Banks want the Federal Reserve to create tough standards for evaluating whether fintech firms with narrow-purpose banking charters should be given access to the payments system and other central bank services.
Bank trade groups sent letters to the Fed on Monday in response to guidelines it proposed in May that would grant such fintech firms access to Fed accounts and services. The proposal contains six principles for the 12 Federal Reserve banks to consider when evaluating applications by fintech firms. The Fed asked for public comment by Monday on what standards should be used when vetting such requests.
The banking groups generally expressed support for the Fed’s proposal but also said it is too broad and that any company granted access to the payments system should be subject to the same strict regulatory requirements as traditional financial institutions. The groups contend that fintechs with narrow-purpose charters pose a safety-and-soundness risk and should be denied access.
“We urge the board to outline specific capital, liquidity, risk management and public reporting requirements necessary for master account access, and any additional parameters for eligible entities whose business models may present enhanced risks to the payment system,” the American Bankers Association, the Consumer Bankers Association and the National Association of Federally-Insured Credit Unions said in a joint letter. “Given the potential risks they pose, we believe entities that are not subject to such standards and oversight should not have access to the payments system.”
The Office of the Comptroller of the Currency has recently approved trust charters for cryptocurrency firms; such companies are not federally insured. The agency also has designed a special-purpose fintech charter that is mired in a legal dispute. A key unresolved question is whether firms lacking Federal Deposit Insurance Corp. backing will be granted access to the Fed’s payments system.
Many fintechs currently use traditional banks as their agents to indirectly access the Fed’s wholesale settlement services. Some commenters said this arrangement obliges fintechs to rely on rival payment service providers that they also compete with, while increasing costs.
“To the extent that fintechs are able to gain the same direct access to the Fed’s wholesale purchases that ordinary banks enjoy, they can operate more efficiently, and compete more effectively with those banks in providing alternative retail products and services,” wrote George Selgin, a senior fellow and director of the Cato Institute’s center for monetary and financial alternatives.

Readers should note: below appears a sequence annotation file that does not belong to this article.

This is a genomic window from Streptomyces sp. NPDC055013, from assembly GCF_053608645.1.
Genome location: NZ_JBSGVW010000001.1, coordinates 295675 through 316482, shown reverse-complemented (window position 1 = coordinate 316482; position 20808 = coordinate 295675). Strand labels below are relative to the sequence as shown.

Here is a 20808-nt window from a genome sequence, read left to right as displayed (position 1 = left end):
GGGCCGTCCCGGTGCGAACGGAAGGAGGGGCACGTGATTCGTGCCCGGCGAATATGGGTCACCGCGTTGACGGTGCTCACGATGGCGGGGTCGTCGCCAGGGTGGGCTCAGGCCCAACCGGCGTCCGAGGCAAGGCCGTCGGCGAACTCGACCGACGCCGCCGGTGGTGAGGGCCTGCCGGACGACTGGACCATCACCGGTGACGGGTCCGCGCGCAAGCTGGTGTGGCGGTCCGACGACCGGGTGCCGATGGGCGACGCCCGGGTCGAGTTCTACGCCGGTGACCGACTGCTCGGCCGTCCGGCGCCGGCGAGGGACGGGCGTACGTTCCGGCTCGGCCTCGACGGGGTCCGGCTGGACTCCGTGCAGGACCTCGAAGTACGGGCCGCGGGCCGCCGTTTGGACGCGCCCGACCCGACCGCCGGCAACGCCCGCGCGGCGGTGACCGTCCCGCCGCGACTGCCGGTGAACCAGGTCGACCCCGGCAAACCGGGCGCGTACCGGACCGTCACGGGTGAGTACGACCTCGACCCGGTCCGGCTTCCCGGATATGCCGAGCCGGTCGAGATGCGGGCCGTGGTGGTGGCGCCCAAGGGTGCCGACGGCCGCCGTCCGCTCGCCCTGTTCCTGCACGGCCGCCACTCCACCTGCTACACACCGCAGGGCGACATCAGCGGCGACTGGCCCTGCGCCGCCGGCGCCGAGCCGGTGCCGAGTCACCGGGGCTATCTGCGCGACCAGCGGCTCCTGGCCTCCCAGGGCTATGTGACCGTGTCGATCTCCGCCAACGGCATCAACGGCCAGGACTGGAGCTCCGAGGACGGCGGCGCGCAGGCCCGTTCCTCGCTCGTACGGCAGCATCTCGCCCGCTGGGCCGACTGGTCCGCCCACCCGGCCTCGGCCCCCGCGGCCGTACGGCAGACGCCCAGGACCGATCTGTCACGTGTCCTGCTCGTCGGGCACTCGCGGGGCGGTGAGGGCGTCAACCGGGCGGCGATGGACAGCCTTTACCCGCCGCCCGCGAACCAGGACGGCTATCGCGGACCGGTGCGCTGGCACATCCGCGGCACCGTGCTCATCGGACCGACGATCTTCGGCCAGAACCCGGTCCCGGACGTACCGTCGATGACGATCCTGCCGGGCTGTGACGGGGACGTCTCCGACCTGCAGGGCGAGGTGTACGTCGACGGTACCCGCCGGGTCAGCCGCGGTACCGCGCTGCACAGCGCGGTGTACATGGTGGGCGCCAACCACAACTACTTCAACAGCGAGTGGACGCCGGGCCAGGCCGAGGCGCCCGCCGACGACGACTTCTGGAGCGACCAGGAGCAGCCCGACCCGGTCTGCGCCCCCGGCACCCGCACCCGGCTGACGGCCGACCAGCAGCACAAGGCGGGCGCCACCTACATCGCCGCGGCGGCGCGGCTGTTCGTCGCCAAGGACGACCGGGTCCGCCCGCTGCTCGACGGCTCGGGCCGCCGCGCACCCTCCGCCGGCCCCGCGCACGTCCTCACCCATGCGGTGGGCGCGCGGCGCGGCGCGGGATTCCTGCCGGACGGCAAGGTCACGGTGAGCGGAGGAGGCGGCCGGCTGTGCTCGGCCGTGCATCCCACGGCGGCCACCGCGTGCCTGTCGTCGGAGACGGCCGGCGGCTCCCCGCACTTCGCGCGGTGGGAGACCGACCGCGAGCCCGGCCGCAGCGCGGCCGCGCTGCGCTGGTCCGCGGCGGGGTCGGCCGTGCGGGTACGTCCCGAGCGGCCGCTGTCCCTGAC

The Fed has said in the past that it is committed to supporting “responsible innovation,” both by the firms it regulates directly and in the financial market generally.
The bank trade groups said the Fed should establish an evaluation committee to review all applicants and require that entities meet robust safety-and-soundness standards currently required of federally insured or other regulated institutions. Entities granted access to the payments system also should be subject to ongoing federal and state supervision along with call report or other periodic financial reporting requirements.
“Each payment system participant must be subject to robust safety-and-soundness, regulation and supervision, on an ongoing basis, to protect all payment system participants and the payment system itself,” the ABA, CBA and NCUA said.
Two other trade groups – the Bank Policy Institute and Independent Community Bankers of America – said in a separate letter that the Fed needed to clarify the legal standards for eligibility.
Applicants must be legally eligible under the Federal Reserve Act, which generally grants eligibility to depository institutions, according to the Fed’s proposal. But it also appeared to allow entry to certain nontraditional charters, an issue banks want clarified.
“The key question to be considered in any application is the risk profile and business model of the applicant,” BPI and ICBA said in their letter. “We strongly encourage the Board to assess whether novel charters meet the definition of ‘national bank’ and ‘depository institution’ for purposes of the Federal Reserve Act.”
The trade groups also want the Fed’s proposal to explain specifically how the 12 Federal Reserve banks will examine, audit and monitor applicants for compliance with the proposed guidelines, both as part of the initial application and on an ongoing basis.
“In the context of novel charters, the Reserve banks should conduct a significantly greater degree of due diligence, examination and monitoring to ensure that applicants satisfy the guidelines,” BPI and ICBA said in their letter.
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